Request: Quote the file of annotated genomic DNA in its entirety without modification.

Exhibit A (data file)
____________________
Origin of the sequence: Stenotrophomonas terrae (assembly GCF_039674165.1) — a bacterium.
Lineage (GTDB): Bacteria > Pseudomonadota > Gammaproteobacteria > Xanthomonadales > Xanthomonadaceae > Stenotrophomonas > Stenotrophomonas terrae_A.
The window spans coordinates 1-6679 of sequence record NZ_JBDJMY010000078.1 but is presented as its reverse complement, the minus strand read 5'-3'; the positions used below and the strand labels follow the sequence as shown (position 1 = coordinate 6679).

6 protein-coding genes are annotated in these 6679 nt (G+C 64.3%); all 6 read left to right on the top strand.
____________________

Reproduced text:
Origin of the sequence: Stenotrophomonas terrae (assembly GCF_039674165.1) — a bacterium.
Lineage (GTDB): Bacteria > Pseudomonadota > Gammaproteobacteria > Xanthomonadales > Xanthomonadaceae > Stenotrophomonas > Stenotrophomonas terrae_A.
The window spans coordinates 1-6679 of sequence record NZ_JBDJMY010000078.1 but is presented as its reverse complement, the minus strand read 5'-3'; the positions used below and the strand labels follow the sequence as shown (position 1 = coordinate 6679).

6 protein-coding genes are annotated in these 6679 nt (G+C 64.3%); all 6 read left to right on the top strand.